You don't want to totally "cut her out", but you need to. For yourself and for her. And it needs to be a clean cut. When she texts you to hang out, just keep saying "No thanks!" until she gets the hint. You don't have to feel bad about not doing something you don't want to do, Not-a-Dick. If she doesn't stop, or gets needy, treat her like a bad online date and ghost. I normally wouldn't suggest that, but this person is poisonous and stresses you out. Handle it.
Ever had friends or family who somehow manage to turn a quick meeting into a four-hour ordeal? It's frustrating when you have things to do and people overstay their welcome, but getting rid of them isn't always easy. Here are a few ways to do it without coming off as a jerk.
I've been married to my husband for almost seven years. I've been by his side through his entire Navy career. All the deployments and outings, they were rough but we got through it. We connect like we're the same person, just different genders. It's amazing and he is my best friend. He is the only guy I've ever 100 per cent trusted.
But I found out whilst on one of his deployments, he was unfaithful, and now I don't feel that connection as well as I once did. He was never going to tell me, either. I heard it through the grapevine and asked him about it, then he confessed. I went for about a month without speaking to him, I couldn't even utter a "hello" when he got home from work — without busting out into tears, that is. That passed and we hang out and have fun together, but I've been unable to be intimate with him.
I decided to forgive him, or attempt to forgive him, rather. But it's harder than I could ever imagine. He is the last person I ever thought would hurt me. So, should I just run away? Should I stick it out and try to fix this? Do you think I'll ever be able to just let it go and be intimate with him again?
Thank you for your advice!
Hey Confused Wifey,
A sage Pinterester once told me that trust is like a glass. Once broken, it shatters into a million pieces. You can try to put it back together, but it will never look the way it once did...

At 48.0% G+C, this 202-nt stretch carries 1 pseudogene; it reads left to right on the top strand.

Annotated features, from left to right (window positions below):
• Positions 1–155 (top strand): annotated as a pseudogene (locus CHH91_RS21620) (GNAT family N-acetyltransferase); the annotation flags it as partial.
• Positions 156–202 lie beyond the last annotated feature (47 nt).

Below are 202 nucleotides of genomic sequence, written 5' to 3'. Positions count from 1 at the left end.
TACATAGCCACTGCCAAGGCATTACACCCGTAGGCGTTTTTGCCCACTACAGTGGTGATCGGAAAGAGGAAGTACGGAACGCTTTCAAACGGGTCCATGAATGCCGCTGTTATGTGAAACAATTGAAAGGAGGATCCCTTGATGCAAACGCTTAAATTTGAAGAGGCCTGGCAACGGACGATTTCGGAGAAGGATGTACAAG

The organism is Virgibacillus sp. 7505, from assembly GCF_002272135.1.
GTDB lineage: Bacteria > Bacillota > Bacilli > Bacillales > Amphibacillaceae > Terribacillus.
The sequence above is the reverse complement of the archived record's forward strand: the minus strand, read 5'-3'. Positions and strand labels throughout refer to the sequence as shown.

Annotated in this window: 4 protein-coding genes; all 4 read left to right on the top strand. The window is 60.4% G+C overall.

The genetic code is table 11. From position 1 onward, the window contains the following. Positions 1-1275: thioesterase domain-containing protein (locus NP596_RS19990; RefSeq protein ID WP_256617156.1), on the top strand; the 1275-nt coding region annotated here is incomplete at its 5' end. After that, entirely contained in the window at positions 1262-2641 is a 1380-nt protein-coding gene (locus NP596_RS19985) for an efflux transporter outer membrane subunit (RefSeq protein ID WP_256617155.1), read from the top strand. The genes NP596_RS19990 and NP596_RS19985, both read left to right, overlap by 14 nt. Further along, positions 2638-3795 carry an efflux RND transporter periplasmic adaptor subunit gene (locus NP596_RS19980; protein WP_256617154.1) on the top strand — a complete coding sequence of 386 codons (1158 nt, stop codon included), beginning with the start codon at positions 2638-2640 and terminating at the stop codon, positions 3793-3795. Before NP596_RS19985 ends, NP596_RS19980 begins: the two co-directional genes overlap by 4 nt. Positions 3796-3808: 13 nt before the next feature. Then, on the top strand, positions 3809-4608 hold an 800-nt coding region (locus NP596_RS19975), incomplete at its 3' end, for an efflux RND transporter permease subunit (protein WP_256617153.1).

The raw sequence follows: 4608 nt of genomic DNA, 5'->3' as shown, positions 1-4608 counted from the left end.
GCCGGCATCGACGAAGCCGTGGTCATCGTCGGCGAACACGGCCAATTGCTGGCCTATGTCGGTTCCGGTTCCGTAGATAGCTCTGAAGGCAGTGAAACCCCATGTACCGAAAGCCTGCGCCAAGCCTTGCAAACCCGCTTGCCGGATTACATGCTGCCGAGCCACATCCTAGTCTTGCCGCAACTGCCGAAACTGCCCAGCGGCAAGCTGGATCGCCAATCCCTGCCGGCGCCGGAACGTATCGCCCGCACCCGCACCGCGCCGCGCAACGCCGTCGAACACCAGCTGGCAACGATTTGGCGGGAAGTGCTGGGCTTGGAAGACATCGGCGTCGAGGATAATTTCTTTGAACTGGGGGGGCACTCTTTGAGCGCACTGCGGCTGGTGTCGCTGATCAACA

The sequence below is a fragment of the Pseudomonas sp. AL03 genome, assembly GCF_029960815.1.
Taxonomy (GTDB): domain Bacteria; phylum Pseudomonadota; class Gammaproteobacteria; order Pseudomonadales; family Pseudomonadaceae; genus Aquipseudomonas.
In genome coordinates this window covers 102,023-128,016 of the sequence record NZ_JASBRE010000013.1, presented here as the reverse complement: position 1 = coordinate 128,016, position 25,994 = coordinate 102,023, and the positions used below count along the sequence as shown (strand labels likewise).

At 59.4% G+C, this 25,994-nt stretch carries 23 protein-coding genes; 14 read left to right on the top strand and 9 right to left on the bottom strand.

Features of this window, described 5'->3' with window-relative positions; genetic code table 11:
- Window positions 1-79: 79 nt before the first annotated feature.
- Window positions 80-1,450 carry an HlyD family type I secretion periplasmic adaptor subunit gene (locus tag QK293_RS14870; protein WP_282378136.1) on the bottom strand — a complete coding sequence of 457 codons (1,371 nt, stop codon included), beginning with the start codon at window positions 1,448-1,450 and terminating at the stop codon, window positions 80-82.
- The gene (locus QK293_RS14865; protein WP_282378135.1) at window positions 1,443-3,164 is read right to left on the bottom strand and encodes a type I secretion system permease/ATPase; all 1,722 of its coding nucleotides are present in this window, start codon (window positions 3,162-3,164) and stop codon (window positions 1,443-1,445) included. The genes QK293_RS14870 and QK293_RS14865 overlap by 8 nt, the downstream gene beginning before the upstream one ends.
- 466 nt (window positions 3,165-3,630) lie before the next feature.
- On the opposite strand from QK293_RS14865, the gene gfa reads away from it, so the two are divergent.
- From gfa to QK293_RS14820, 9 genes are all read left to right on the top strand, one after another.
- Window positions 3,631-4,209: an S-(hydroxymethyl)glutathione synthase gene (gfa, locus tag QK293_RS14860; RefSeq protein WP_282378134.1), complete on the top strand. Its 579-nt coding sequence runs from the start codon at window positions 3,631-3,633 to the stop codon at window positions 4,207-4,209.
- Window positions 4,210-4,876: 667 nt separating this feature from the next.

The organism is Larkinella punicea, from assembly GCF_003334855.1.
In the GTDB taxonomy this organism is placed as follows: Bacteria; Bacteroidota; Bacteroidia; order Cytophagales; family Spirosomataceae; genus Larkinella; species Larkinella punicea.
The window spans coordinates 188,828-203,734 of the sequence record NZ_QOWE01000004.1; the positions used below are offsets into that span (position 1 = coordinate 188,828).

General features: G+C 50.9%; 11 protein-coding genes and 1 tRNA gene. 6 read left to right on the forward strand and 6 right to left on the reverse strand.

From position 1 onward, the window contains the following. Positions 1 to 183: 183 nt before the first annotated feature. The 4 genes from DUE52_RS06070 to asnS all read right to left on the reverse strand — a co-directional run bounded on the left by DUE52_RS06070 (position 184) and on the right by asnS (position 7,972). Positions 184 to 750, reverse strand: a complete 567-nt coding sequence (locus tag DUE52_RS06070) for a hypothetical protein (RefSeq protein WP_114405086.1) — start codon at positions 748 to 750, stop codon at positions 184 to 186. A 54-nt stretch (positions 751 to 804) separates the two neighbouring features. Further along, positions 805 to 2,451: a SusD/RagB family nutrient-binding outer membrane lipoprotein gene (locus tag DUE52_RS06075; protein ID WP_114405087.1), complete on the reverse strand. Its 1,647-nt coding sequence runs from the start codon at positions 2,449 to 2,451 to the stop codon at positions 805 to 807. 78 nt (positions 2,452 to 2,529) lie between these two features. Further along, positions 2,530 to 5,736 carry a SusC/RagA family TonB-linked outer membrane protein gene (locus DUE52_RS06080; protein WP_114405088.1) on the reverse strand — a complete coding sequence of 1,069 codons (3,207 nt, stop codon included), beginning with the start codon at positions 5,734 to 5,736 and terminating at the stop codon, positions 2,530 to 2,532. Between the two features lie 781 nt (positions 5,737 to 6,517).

Don't run away, Confused Wifey. Life is difficult and messy, but don't let it overpower you. What your husband did is hurtful and inexcusable, without a doubt. But just because the illusion of your fairy tale romance has dissipated doesn't mean real love — the kind that lasts through thick and thin — has to go with it. Things were perfect before, and now they aren't. This is how real-life stories unfold. There is no magic, there is no happily ever after; there is just love. You get to decide if the love is still there. You get to decide if the story continues. You have every right to feel the way you feel, but it sounds to me that you want to fight. So I think you should fight, Confused Wifey.
Now, since I'm not an expert in this field, and this is a serious subject, I'm going to share with you some tips from Lifehacker contributor Vanessa Marin, licensed marriage therapist. She recommends you get the facts straight about the infidelity first (without the gory details). Was this a one-time thing? Was this purely physical? Did it just happen or did he seek it out? Motivations are important. Knowing these kinds of things may help you make your decision.
Give yourself time to take care of yourself. It sounds like you've been doing that, but keep doing that if you need to. Also, make sure he knows how bad this is. He needs to know. Your sex life will be different for a long while. Hold off until you feel ready, and even then, Marin recommends you "focus on reconnecting through simple touch". Go slow, take your time, and if you have to stop, stop.
Eventually, Confused Wifey, you will have to completely forgive him if you want to move past this. If you can't see yourself doing that ever, that may be all she wrote. But don't jump the gun on that conclusion. And lastly, go to couples counselling. I highly recommend sitting down with a professional to help you both work through this.
Conservative estimates suggest that cheating occurs in about half of all relationships. Being cheated on can be a profoundly painful experience, and it can be hard to know what to do after the initial discovery. Here's a comprehensive, mapped-out guide to deciding whether to stay or go.